Study identifies possible genetic link to marital satisfaction
Variation in a specific gene may be linked to traits beneficial for bonding and relationship satisfaction in the early years of a marriage, according to a new study by a psychologist at the University of Arkansas.
Recent research indicates that a variation called “CC” in the CD38 gene is associated with increased levels of gratitude. Extending this line of work, State University psychologist Anastasia Makhanova and her colleagues used data from a study of genotyped newlyweds to determine if there was a correlation between variation in CD38 CC and levels of trust, forgiveness and marital satisfaction. They found that people with the CC variation reported higher levels of perceptions considered beneficial for successful relationships, especially trust.
Marital satisfaction tends to start high and then decline, said Makhanova, an assistant professor of psychology and the study’s first author, published in the journal Nature Scientific Reports. “We wanted to see if some of the reasons people might have a harder time maintaining relationship satisfaction during the honeymoon period is due to potential underlying genetic predispositions.”
For the work, the researchers studied 142 newlyweds – 71 couples – a subset of a larger group used for further studies. The newlyweds’ DNA was collected three months after their wedding, and they also completed a survey at that time as well as a survey every four months for three years. At the end of the study, the researchers compared the survey results with the CD38 variations and found that those with the specific CC variation reported higher levels of traits corresponding to marriage satisfaction.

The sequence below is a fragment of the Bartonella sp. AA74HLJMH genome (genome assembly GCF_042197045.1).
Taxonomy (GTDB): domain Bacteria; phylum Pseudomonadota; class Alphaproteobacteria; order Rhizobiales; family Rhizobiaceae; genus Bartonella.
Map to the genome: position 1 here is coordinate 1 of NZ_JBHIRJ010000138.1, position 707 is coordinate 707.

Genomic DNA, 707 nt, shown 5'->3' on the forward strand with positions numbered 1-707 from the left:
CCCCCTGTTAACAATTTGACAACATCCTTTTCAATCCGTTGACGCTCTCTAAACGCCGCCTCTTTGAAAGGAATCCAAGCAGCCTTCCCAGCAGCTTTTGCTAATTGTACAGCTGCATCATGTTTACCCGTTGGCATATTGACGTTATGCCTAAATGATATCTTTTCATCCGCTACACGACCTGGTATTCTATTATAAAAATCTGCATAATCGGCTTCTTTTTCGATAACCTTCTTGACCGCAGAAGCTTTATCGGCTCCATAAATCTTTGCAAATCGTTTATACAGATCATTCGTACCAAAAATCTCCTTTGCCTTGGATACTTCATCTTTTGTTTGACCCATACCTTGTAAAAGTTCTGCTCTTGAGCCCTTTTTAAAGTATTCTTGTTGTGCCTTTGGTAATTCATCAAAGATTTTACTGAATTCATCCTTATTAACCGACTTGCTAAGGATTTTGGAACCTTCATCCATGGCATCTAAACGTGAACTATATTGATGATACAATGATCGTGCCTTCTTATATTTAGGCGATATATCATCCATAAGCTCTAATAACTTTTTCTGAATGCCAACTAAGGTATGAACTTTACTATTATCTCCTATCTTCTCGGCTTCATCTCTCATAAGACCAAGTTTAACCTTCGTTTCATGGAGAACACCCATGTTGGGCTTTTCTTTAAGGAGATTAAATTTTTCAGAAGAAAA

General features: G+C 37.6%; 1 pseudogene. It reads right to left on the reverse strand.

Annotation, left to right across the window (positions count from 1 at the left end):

âCC individuals felt more grateful to their partner, reported greater trust in their partner, were more forgiving of their partner, and were more satisfied with their marriage than AC / AA individuals,â the researchers wrote.
As the work points to a possible genetic link with marriage satisfaction,
Makhanova notes that this does not mean that those who do not have the CD38 CC variant will not have successful relationships.
âSo it’s not that people who don’t have the CC genotype are doomed to have problems,â she said. “It’s just that they’re more likely to have problems in some of these areas, and so these people might have to work a bit more in those areas.”
Reference: Makhanova A, McNulty JK, Eckel LA, Nikonova L, Bartz JA, Hammock EAD. CD38 is associated with cognitions relevant to the bond and relationship satisfaction during the first 3 years of marriage. Sci. Representing. 2021; 11 (1): 2965. do I: 10.1038 / s41598-021-82307-z
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